This act does several very destructive things. First, it puts the President’s Board of Broadcasting Governors on the same level of authority as the secretary of state. The board is an independent government agency whose members are appointed by the president and whose sole function is to create American propaganda and disseminate this propaganda abroad.
The Smith-Mundt Act of 1948 created a limitation on the release of such propaganda in the United States. Even if and when such propaganda was requested, it was not to be released until 12 years after its publication. This was an additional protection established so that this government-created information could not be used to influence current American public opinion.
The Smith-Mundt Modernization Act eliminated that protection. In fact, it not only legitimized the heinous manipulation of mainstream media, but also allowed Congress to fund it with taxpayer dollars.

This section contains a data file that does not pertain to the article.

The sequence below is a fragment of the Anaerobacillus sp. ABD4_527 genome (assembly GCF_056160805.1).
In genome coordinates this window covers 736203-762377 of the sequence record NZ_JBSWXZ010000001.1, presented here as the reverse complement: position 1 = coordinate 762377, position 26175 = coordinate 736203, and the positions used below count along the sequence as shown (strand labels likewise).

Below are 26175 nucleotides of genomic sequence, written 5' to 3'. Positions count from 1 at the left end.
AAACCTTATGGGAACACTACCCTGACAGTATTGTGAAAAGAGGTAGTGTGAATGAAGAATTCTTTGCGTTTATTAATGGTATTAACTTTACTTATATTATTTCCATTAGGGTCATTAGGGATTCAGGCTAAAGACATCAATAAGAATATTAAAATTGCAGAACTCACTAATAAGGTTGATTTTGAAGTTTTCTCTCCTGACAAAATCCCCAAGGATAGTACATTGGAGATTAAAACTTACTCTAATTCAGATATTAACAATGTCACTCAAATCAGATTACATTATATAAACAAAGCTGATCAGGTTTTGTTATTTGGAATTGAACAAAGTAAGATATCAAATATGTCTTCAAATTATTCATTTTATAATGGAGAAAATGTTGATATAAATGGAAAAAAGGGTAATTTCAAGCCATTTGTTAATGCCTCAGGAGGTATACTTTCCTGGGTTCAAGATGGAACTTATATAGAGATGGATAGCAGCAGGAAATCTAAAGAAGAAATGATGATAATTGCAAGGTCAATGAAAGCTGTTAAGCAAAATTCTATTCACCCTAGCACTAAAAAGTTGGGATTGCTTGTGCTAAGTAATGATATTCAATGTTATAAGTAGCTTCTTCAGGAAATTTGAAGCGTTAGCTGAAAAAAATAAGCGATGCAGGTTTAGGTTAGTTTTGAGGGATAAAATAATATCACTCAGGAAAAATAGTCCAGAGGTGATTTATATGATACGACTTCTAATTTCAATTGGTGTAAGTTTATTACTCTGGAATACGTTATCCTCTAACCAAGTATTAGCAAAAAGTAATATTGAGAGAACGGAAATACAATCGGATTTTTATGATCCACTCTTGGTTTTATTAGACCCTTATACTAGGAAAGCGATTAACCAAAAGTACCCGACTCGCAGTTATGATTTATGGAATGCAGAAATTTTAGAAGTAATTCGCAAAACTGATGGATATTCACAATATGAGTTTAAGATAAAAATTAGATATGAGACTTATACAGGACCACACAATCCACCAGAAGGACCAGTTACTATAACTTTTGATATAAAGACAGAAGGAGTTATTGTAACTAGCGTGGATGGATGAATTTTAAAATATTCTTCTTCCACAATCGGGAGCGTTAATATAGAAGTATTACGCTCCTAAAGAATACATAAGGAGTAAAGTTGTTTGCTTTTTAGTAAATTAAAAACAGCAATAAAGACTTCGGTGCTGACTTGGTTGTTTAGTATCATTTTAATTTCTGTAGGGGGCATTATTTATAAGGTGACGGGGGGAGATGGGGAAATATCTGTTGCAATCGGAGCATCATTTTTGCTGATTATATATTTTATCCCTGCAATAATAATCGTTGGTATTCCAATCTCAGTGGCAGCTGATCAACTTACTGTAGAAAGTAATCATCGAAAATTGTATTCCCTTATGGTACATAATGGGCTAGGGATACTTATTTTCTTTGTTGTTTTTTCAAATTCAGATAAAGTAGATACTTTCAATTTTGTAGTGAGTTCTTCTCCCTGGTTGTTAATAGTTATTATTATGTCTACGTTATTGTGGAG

In 2011, I wrote a detailed analysis of the Smith-Mundt Modernization Act and its potential dangers. In spite of our concerns, many congressmen were adamant that this legislation would not be used to spend tax dollars to create propaganda to be used domestically. They told us it would just be used to create propaganda on foreign soil — nothing to worry about.
Six years later, a former State Department official under President Barack Obama has apparently admitted that he created and disseminated domestic propaganda — and believes it’s the right thing to do.
We don’t need to be concerned, right? I’m sure they are just trying to keep us safe.
KrisAnne Hall is a national speaker and consultant on the Constitution, founder of Liberty First University, former Russian linguist for the U.S. Army, and former prosecutor for the State of Florida. She also practiced First Amendment law for a prominent national nonprofit law firm. KrisAnne now travels the country teaching the foundational principles of liberty and our constitutional republic. KrisAnne Hall is the author of six books on the Constitution and Bill of Rights and has an internationally popular radio presence. Her books and classes have been featured on C-SPAN TV. KrisAnne Hall can be found at www.KrisAnneHall.com.